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ASAHI HAIKUIST NETWORK

September 29, 2003


Morning blue
dawn unfolds autumn
glory be


-Ogawa, Shiro
(Mitaka, Tokyo)

Baby mouths "o"
white-kimonoed priest
bamboo sways


-Nishimura, Reiko
(Sakura, Chiba)

Alone tonight
how blue
this moonlit iris


-Ray Rasmussen
(Edmonton)

Indian summer
and neighbor cooking
my curry


-Nagami, Hidetoshi
(Tokyo)

Golden harvest
the scent of autumn
in the farmer's song


-Angelee Deodhar
(India)

Sea color
changing bay by bay
summer trip


-Tachibana, Kennosuke
(Tokyo)

Lazy blue
dragonfly likes her
motorcycle


-Michael W. Corr
(Nagoya)

The orchid
among paint buckets
very white


-Ruth Franke
(Germany)
Blues time
birds fall
into dusk


-Joyce Arsnow
(Adelphi, Maryland)


from the notebook

illust
Mitsuaki Kojima

Haiku painted in blue and white dominate this end-of-summer issue of the Asahi Haikuist Network. Arsnow wonders whether haikuists in Japan have seen a certain shade that she describes as "a powdery blue that descends at dusk when the air is still and the birds are peacefully twittering themselves to sleep. It is a color many American Impressionists (artists) tried to capture. I think of it as a very New England summer evening color that turns the leaves blue-green. It is one of my favorite colors. ... It is so beautiful to see."

In the next poem, Corr blends the color blue on his first line with the white of a lily on the third by mentioning calico-a small-patterned, printed cotton fabric-on the middle line of his haiku.

Prussian blue carp
tailed in calico
waltzing water lily

Canadian haiku editor Marco Fraticelli contrasts the blue glow of fireflies with multicolored fireworks in his next poem. And while swimming, Nishimura caught sight of the deepest shade in the color spectrum reflected by the atmosphere.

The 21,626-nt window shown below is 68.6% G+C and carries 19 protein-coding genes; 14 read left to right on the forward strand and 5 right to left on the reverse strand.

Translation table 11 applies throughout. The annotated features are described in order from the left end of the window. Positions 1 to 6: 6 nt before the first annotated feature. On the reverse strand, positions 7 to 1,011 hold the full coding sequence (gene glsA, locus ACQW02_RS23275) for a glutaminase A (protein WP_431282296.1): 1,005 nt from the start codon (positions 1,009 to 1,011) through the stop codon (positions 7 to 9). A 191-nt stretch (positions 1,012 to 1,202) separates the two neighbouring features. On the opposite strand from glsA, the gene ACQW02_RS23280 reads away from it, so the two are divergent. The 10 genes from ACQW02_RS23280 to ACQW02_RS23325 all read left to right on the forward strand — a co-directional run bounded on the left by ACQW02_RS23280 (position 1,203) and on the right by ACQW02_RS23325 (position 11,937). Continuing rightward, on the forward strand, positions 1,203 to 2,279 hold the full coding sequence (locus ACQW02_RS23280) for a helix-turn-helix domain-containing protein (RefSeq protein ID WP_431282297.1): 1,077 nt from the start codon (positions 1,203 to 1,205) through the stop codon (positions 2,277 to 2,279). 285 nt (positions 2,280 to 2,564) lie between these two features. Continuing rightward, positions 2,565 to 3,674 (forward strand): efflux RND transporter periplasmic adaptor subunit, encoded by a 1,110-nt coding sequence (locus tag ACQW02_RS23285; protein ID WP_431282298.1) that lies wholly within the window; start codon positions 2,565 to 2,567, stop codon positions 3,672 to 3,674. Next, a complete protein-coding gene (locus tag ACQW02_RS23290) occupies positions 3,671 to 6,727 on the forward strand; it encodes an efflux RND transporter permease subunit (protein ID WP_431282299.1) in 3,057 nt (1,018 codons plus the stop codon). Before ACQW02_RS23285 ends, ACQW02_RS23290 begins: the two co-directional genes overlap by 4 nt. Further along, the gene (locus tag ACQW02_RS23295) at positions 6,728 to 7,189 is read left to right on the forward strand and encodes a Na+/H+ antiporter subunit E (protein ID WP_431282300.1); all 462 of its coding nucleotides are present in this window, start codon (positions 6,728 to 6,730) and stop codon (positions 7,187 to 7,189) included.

Even
during the fireworks
those fireflies

Violet sky
summer night goes slow
swimming

Anna Akamatsu has been a constant contributor of fine poetry to this column for a few years now, but she recently wrote to happily announce the creation of her "first haiku composed directly-originally-in English."

Gardenia
in memory of
Summertime

Her breakthrough was achieved while watching "Summertime," a romantic movie filmed in Venice in 1955 starring Katherine Hepburn and Rossano Brazzi. Akamatsu said that she was definitely "thinking in English then." Prior to her debut in English, she had reflected on the process of how she translated her own Japanese compositions. Reading from my book, "Haiku Composed in English as a Japanese Language," (Pukeko, 2003), she sympathizes with students who "feel it is much safer to translate their native Japanese" and agrees with a premise raised in the book that the "translation of haiku is impossible." So Akamatsu tried to conjure the original images of her Japanese haiku and to re-experience them until they became clear again in her mind before expressing them with English words. She admits she can't use this process successfully on other haikuists' poems, but she is able to bilingually share her own heartfelt messages.

Here's one more from our budding author of haiku composed in "English as a Japanese language." It's about her favorite sweetly perfumed white flower.

Gardenia
in a roof-garden
remains so




Want to try composing haiku ?

Backnumbers


Readers are invited to send haiku related to colors in the autumn wind, club announcements and haiku books to David McMurray at Asahi Haikuist Network, International Herald Tribune/ Asahi Shimbun, 5-3-2 Tsukiji, Chuo-ku, Tokyo 104-8011, or by fax to: 03-5541-8539. View the Asahi Haikuist Network in color at www.asahi.com/english/haiku.




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